Antitrust Ruling Against Qualcomm is Thrown Out on Appeal

Posted on August 11, 2020 by Paul Thurrott in Hardware, Mobile with 4 Comments

A 2019 antitrust ruling against mobile chipmaking giant Qualcomm has been thrown out by a U.S. appeals court. The ruling is a major setback for the Federal Trade Commission, which had accused the hardware maker of abusing its market power with excessive licensing costs.

“Qualcomm is under no antitrust duty to license rival chip suppliers,” the appeals court ruling notes.

In May 2019, U.S. District Judge Lucy Koh ruled that Qualcomm’s licensing fees were “unreasonably high” and she ordered the firm to renegotiate its agreements with phone makers and without threatening to cut off access to Qualcomm’s technology. As part of the ruling, the FTC was to have monitored Qualcomm’s business practices for 7 years.

Qualcomm appealed the ruling a week later, citing “serious legal questions” and that it had invested over $57 billion, or about 20 percent of its annual revenues each year, in the technologies it licenses to others.

“Qualcomm is the developer and enabler of foundational technologies for the wireless industry,” the firm noted at the time. “Our inclusive, flexible licensing and mobile technology transfer program ensures rapid technology advancement and competition across the ecosystem. Through standards development and our broad licensing program, we make our breakthroughs available to licensees who use them to develop products.”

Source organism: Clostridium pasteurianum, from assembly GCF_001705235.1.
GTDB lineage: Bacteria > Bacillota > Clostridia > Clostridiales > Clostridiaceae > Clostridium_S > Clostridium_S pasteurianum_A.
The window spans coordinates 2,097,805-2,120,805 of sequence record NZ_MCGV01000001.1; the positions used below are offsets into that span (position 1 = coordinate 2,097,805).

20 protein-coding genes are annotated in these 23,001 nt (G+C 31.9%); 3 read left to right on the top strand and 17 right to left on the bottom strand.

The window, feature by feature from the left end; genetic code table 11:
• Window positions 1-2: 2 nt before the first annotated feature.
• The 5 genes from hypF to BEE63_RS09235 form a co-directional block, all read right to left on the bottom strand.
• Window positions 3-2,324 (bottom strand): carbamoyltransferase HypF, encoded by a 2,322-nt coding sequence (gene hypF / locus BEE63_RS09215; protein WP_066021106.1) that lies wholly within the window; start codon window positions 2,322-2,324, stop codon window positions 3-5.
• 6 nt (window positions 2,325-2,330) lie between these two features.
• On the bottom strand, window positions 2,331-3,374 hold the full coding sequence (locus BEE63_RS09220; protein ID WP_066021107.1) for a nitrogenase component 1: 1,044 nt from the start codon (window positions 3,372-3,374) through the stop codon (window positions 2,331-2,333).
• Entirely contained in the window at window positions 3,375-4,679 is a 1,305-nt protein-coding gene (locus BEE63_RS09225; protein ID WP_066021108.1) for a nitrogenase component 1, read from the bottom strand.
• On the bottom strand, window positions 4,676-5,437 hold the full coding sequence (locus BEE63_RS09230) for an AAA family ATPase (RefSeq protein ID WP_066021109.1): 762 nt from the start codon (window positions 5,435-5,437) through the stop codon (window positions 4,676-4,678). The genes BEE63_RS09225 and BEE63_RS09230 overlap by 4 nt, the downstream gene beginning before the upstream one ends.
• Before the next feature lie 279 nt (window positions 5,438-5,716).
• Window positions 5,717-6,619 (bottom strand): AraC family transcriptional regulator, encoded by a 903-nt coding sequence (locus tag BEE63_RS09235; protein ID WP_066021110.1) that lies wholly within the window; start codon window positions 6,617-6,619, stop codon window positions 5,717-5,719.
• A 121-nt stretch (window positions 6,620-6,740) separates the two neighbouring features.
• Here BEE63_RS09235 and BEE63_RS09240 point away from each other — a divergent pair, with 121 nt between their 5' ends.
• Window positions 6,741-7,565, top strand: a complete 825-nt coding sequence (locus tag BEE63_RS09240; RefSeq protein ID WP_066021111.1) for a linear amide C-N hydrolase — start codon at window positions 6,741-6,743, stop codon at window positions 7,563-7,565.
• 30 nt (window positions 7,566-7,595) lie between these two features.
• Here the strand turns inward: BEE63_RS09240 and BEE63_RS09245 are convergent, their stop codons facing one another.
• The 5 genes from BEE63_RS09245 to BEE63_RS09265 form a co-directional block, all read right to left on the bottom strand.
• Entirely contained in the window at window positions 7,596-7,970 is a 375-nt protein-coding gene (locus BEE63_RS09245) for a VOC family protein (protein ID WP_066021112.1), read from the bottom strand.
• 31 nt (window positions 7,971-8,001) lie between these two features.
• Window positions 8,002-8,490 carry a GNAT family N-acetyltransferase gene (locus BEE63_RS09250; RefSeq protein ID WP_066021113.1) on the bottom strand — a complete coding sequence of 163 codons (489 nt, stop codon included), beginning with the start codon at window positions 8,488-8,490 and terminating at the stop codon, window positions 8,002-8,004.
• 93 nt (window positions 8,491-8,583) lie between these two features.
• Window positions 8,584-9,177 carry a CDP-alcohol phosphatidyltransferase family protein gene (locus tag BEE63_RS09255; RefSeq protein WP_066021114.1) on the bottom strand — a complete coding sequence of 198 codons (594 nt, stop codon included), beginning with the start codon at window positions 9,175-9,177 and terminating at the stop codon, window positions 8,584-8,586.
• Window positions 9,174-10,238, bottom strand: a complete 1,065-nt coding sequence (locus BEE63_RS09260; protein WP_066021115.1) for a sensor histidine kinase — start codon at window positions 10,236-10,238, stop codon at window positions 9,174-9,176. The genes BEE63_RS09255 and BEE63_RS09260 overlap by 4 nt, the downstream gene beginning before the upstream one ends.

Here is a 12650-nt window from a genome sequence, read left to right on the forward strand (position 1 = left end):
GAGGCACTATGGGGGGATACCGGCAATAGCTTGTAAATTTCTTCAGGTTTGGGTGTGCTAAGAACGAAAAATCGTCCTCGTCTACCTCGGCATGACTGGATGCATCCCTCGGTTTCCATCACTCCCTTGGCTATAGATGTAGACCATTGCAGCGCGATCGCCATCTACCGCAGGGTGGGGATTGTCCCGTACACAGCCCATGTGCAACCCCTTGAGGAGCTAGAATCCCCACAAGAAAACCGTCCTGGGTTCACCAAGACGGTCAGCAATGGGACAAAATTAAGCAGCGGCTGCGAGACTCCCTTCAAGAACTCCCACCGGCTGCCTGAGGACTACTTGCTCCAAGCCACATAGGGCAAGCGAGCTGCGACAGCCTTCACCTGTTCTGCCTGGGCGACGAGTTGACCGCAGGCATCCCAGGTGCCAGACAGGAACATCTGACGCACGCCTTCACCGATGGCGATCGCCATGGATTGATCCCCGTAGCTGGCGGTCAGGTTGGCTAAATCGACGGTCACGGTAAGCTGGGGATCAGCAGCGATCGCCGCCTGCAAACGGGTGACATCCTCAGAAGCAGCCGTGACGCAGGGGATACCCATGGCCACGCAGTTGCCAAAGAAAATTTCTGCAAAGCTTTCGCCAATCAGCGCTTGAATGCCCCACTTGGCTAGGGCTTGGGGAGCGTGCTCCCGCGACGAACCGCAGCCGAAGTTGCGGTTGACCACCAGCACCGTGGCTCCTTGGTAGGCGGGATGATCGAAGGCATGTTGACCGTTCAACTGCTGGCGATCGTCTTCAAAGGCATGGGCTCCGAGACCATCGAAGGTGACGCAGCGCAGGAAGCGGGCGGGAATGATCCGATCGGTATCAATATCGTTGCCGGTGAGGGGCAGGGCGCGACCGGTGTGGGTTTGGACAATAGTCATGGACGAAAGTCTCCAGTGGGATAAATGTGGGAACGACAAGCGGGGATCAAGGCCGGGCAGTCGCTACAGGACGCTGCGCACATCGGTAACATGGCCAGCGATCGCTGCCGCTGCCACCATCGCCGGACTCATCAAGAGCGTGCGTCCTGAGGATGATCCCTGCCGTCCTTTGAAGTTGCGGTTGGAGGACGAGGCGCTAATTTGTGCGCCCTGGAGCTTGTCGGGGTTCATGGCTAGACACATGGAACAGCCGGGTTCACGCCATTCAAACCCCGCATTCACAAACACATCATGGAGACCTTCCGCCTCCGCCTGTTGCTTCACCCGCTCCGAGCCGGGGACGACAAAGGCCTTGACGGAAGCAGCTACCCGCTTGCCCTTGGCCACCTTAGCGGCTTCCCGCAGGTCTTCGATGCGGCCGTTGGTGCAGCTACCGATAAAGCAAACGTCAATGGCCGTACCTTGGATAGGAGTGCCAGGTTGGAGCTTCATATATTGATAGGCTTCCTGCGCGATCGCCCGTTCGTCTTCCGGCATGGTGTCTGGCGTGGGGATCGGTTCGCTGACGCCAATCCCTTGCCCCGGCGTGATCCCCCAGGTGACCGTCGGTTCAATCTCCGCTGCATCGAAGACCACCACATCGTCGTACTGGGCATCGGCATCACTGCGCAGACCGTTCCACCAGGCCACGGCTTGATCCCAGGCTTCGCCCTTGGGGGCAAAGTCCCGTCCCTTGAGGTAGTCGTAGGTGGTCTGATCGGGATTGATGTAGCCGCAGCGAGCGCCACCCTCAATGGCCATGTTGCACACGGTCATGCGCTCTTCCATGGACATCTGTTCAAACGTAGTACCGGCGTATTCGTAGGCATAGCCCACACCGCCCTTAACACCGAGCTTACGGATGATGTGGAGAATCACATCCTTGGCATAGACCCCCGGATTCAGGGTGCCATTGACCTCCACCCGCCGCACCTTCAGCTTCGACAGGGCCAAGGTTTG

In an interesting development, the U.S. Department of Justice backed Qualcomm’s appeal, arguing that the original ruling could undermine U.S. leadership 5G wireless networks and other emerging technologies.

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Comments (4)

4 responses to “Antitrust Ruling Against Qualcomm is Thrown Out on Appeal”

  1. Avatar

    Vladimir Carli

    This doesn’t look very good. Isn’t it in a way similar to what Apple does with the Apple store?

  2. Avatar

    toukale

    This case is tainted by the politics of the current environment. The last thing the current administration wants to do is weaken Qualcomm. Was surprised when the FTC won, the FTC even argued against its own case about the level of punishment. That should tell you everything you need to know about this case.

  3. Avatar

    johnh3

    Some interesting Qualcomm news, they and Google will invest in HMD Global (Nokia)

    Maybe they expect a trade war USA vs China?


    I wonder if more brands than Huawei will be blacklisted, like OnePlus. So Nokia might be a plan B, if they cant sell processors to Chinese phone brands?


  4. Avatar

    Usman

    In reply to Hawaiianteg:

    ' the U.S. Department of Justice backed Qualcomm’s appeal, arguing that the original ruling could undermine U.S. leadership 5G wireless networks and other emerging technologies.'


    Seems to be current administration meddling and doing favours for US tech companies due to China and 5G fears

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